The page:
Derek also points out that with the arts already strapped for cash pre-pandemic, jobs were already few and far between. In the face of the pandemic, this has only got worse.
“Right now, I know that I’m coded as a queer performer. I get briefs that are like, ‘You’re this goofy, sassy person who death drops all the time!’” He laughs at the image, clearly ridiculous, before pausing and continuing in a sobered tone.
“I just accept that, but I definitely have felt at times that I’m like, grasping at straws and trying to just, like, be happy with what is available. I feel like there’s not much choice, really. [You have to be grateful for] the scraps that are there and just be like, ‘Yeah, this is good enough for me.’”
Antonia Eugenie has worked in the arts for giants of the creative world, including the Barbican. With her breadth of experience, she has witnessed firsthand the difference in how arts organisations have coped with the financial impact of lockdown.
When the first few lockdowns happened, Antonia was left in a precarious space. Transitioning between jobs, she thought she was all set. That was until she received a call from her new boss to say that, with little support from the government and the industry struggling, her recruitment would have to be postponed.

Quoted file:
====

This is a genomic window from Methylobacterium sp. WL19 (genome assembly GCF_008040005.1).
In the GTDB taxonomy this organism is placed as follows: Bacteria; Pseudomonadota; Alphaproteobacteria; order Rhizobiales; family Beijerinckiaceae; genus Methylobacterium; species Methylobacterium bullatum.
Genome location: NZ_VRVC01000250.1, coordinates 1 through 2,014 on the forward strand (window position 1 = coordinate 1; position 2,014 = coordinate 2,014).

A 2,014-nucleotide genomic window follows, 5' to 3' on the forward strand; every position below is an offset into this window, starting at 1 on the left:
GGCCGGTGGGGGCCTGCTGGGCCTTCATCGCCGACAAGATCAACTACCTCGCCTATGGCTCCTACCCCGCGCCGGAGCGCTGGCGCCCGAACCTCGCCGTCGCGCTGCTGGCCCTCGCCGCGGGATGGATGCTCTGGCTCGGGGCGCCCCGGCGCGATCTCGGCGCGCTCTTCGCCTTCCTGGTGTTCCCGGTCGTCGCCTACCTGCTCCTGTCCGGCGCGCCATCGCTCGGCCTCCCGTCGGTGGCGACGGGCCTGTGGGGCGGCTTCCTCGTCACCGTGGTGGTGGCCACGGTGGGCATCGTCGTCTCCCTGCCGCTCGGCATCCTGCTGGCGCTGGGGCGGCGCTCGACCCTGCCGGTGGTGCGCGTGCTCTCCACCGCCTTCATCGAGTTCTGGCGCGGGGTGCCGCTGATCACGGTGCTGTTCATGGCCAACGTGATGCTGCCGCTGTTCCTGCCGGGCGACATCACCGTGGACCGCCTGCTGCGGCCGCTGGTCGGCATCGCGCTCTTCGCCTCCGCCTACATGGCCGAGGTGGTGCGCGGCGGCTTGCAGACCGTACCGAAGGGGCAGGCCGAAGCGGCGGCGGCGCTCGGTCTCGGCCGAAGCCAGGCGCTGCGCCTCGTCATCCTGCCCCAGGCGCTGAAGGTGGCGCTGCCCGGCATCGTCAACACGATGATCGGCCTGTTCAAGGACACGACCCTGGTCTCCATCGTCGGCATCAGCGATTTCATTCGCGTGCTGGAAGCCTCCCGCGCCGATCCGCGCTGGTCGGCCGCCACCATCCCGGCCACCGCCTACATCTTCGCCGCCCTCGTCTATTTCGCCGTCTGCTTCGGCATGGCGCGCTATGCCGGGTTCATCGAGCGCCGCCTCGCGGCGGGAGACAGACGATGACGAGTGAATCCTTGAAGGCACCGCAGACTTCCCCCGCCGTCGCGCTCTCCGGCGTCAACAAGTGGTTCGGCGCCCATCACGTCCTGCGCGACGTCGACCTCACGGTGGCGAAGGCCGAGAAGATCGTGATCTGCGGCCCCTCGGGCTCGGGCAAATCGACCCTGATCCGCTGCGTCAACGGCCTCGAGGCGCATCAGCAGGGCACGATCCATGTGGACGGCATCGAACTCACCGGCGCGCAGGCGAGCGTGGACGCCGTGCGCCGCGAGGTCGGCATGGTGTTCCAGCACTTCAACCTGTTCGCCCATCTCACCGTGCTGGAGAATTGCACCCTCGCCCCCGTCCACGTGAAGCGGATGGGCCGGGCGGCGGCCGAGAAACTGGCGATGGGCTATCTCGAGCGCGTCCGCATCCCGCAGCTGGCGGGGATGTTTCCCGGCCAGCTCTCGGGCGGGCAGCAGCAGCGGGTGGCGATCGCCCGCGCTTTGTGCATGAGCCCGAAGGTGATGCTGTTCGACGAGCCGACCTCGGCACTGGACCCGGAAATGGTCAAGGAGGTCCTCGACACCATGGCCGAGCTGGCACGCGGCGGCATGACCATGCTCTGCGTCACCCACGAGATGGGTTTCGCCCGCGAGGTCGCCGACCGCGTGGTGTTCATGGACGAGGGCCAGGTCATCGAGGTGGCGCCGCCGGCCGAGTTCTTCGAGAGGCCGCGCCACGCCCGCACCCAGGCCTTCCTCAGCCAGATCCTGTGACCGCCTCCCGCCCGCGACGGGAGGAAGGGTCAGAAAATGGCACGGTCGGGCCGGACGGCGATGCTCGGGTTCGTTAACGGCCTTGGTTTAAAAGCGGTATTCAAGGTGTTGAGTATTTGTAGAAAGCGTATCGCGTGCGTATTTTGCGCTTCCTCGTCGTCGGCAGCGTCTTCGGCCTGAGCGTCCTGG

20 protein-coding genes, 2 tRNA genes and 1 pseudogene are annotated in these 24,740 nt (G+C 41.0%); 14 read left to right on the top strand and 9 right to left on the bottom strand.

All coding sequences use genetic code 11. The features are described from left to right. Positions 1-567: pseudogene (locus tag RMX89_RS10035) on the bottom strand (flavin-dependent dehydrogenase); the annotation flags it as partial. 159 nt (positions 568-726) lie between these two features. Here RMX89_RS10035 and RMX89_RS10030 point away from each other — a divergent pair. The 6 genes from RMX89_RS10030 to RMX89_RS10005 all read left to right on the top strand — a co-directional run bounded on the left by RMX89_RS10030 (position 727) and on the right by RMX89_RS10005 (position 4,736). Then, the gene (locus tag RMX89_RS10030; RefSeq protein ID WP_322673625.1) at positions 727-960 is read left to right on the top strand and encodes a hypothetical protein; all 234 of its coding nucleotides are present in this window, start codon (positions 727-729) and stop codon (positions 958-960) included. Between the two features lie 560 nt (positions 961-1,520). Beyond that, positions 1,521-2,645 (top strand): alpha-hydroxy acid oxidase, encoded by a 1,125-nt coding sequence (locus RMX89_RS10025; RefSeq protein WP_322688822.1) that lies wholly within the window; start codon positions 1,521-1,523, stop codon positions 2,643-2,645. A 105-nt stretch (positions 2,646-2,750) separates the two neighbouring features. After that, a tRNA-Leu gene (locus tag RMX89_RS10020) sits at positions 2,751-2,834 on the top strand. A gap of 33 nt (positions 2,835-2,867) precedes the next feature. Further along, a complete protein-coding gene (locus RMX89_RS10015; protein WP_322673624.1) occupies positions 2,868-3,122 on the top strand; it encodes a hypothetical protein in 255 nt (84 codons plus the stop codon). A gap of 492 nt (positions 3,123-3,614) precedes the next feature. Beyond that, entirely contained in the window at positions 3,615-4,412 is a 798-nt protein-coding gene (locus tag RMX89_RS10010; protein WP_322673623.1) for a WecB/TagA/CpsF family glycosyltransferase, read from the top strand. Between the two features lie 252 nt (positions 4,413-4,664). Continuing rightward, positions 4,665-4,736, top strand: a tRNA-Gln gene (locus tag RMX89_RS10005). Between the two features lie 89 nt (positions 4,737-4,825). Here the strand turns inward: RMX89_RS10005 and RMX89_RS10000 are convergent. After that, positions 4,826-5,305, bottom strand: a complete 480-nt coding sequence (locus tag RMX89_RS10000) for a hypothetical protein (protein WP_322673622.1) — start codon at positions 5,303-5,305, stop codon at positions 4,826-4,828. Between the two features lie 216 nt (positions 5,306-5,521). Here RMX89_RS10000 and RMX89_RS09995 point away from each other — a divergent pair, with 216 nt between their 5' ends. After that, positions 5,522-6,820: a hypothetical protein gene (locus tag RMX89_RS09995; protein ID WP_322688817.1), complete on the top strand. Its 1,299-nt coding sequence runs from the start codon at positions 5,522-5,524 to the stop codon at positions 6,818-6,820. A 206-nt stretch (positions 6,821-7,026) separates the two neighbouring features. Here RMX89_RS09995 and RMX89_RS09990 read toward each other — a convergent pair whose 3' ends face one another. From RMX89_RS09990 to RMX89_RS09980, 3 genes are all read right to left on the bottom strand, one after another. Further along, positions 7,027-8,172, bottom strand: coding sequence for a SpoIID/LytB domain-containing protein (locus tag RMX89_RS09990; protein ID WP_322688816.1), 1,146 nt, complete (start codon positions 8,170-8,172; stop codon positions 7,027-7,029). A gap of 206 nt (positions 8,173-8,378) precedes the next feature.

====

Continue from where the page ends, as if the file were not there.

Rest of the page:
“I’d just missed the furlough from this little job I had, and so it was just a nightmare. I was meant to be starting a masters in October and I was like, ‘S**t, I’m just not going to be able to do it’m because you can’t be on Universal Credit and get that masters loan,” she explains.
Today, she juggles three jobs. This includes working for a community art charity to deliver accessible programmes for people with adult learning disabilities, as well as running her own queer arts events and freelancing. The multidisciplinary business, QWE’RE, is a space based in London, supporting emerging artists, performers, musicians and DJs.
Workers at the Tate protested last year against their galleries’ decision to cut over 300 jobs from their commercial arm, followed by an announcement that a further 120 employees would be made redundant. When even such established institutions have been swept up in the difficulty of navigating the pandemic, the comparative impact on grassroots groups has been disastrous.